Moreover, as shown in FIG. 10b based on the same idea as the above-mentioned, it is possible to correct the incident angle onto the inside and/or outside sensitive electrode by placing the converging lens 101 or some mirror in the path of the radiant energy from the source of the infrared radiation, S.
In this embodiment, a balancing of the electromotive forces generated from the aforesaid inside and/or outside sensitive element can be achieved by providing a plano-concave lens made of the same polymeric resin as the optical material O1 (102) on the front surface of the sensitive element 6, as shown in the cross section FIGS. 11a, b, c.
After manufacturing a novel infrared sensor by bonding the plano-concave lens made of the polymeric resin onto the outside of the can 2, as shown in FIG. 11a, it is desirable to be able to adjust the corrective optical material O1 to change the converging performance of the converging lens.
In FIG. 11b, there is also shown an improvement in a binding function of the window 1 and the can 2 which results from an inner pressure from the inside cf the optical material O1. As shown in FIG. 11c, in case of using Fresnel's plano-concave lens, it is possible for the gap or space to narrow between the sensitive element 6 and the window 1.
An infrared sensor used with a crescent, planoconcave lens 121 made of a polymeric resin according to the invention is quite different in structure, is very economical, and is easy to make. SiO is used as the optical material and the substrate may be the same as that which is used for conventional near infrared rays, as shown in a typical example in FIG. 12a in a vertical cross section view.
Furthermore, by using the crescent shaped, plano-concave lens made of polymer resin, a sensor for a far infrared ray could be made. Such a sensor would have a field of view of 180° solid angle onto a front surface by mounting the given components 3, 122, 123 onto a header 5 as in a conventional infrared sensor and then covering and welding the can 2 having the window 1 to the header 5 as shown in vertical cross section in FIG. 12a.
The wavelength band which the conventional near infrared sensor shown in U.S. Pat. No. 4,322,124 has intended is 2.4μ to 3.0μ (microns). The structure is quite different mechanically from the 6.5μ˜9.5μ band of the sensor intended for this present invention, on account of the difference in the energy level of the incident infrared radiation.
For one example, the mean wavelength of the range 2.4μ and 3.0μ of the conventional infrared sensor is increased to 2.7μ in order to easily estimate the mean value though it is not the center value of the energy level and the mean wavelength in the present example is (6.5μ+9.5μ)/2=8μ. If the source radiation for the two sensors is the same, then the ratio of the energy levels of the two sensors is proportional to the absolute temperature to the 4th power corresponding to its wavelength, (1.073)4 /(362)4 =77. In other words, an infrared sensor having a conventional structure is intended to sense a source radiation 77 times stronger than that needed for a sensor according to the present invention and cannot sense small (ratio of the energy level is mere 1/77 or 1.3% of the convention's) radiation levels as intended in this present invention.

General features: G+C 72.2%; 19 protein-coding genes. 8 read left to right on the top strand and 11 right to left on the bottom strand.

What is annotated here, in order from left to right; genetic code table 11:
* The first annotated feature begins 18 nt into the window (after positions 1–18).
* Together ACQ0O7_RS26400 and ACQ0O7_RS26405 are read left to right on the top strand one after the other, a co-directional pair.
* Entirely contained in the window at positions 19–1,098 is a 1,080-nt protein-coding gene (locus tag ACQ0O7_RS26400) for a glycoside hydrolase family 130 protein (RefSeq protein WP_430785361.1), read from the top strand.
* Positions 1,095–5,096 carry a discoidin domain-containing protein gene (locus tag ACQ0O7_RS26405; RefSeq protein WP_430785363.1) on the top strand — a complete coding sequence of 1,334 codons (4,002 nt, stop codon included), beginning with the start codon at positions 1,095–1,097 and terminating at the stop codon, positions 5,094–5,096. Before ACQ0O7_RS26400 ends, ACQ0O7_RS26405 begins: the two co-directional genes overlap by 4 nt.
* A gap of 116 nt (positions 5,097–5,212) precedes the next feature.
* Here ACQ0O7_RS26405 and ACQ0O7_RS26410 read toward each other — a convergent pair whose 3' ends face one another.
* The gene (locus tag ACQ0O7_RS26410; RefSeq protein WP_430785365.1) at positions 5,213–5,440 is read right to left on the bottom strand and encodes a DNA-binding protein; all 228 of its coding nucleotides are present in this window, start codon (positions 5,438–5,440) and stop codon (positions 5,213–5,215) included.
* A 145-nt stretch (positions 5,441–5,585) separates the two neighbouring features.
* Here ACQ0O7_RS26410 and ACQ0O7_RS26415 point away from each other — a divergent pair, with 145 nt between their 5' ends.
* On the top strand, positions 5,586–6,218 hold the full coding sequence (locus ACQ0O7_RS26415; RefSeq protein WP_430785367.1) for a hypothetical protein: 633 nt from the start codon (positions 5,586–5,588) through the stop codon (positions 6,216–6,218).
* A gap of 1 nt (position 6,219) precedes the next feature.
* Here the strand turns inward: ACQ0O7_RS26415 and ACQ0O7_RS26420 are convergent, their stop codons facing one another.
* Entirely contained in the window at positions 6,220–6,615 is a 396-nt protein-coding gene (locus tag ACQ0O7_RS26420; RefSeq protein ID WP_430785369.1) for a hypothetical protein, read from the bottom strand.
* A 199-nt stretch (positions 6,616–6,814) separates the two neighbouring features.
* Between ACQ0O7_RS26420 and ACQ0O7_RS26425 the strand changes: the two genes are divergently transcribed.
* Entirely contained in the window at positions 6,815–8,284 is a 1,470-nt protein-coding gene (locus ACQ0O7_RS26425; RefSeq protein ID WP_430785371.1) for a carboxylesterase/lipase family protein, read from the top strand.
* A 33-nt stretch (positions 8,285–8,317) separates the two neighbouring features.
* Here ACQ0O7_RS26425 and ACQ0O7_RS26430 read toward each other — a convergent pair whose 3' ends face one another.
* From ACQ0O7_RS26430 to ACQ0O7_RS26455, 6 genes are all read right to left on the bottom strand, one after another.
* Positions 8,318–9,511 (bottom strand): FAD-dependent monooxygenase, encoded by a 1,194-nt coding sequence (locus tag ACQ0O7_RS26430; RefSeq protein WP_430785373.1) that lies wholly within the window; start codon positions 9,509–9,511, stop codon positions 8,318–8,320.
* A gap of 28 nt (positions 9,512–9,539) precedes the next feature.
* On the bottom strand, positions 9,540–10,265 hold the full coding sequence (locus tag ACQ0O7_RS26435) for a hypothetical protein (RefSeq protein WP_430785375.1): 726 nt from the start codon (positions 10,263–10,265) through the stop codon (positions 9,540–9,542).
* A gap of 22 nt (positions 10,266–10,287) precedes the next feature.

The definite difference between the infrared sensor in this present invention and the conventional sensor is that the structure in this present invention is perfectly shielded by the metal header 5 on the back surface, by the can 2 on the side wall of the can, and in the top of the can by the window 1 of the semiconductive substrate like a silicon or germanium, as shown in FIG. 12a. Moreover, the infrared sensor in this present invention has the optical material 01 which is removable additionally on its head.
Meanwhile, the structure of the conventional sensor has no means to shield against the external noise, as shown in FIG. 12b.
The reason for the above is that the conventional sensor is not influenced by the external noise on account of sensing strong radiation of the infrared energy. The present sensor has much more sensitive performance in order to sense small levels of infrared energy. It is also more sensitive against external noise so the structure with the perfect shield is required.
For these reasons, the idea of the design in this present invention is basically different.
Due to the present invention, it is possible to make a more sensitive and more reliable infrared sensor for the far infrared band, and above all for use as a human detector. Also, this invention has many industrial applications in diverse fields.
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|U.S. Classification||250/338.1, 250/349, 250/353, 250/DIG.1, 250/338.3|
|International Classification||G08B13/191, G01J5/34|
|Cooperative Classification||Y10S250/01, G01J5/34, G08B13/191|
|European Classification||G01J5/34, G08B13/191|
|Oct 17, 1986||AS||Assignment|
Owner name: NIPPON CERAMIC CO., LTD., A CORP OF JAPAN
Free format text: ASSIGNMENT OF ASSIGNORS INTEREST.;ASSIGNORS:TANIGUTI, YOSHIHARU;EDANO, SHIGEKI;TANAKA, KAZUHIKO;ANDOTHERS;REEL/FRAME:004643/0354
Effective date: 19860926
|Jan 16, 1990||CC||Certificate of correction|
|Jul 10, 1992||FPAY||Fee payment|
Year of fee payment: 4
|Jul 8, 1996||FPAY||Fee payment|
Year of fee payment: 8
|Jul 17, 2000||FPAY||Fee payment|
Year of fee payment: 12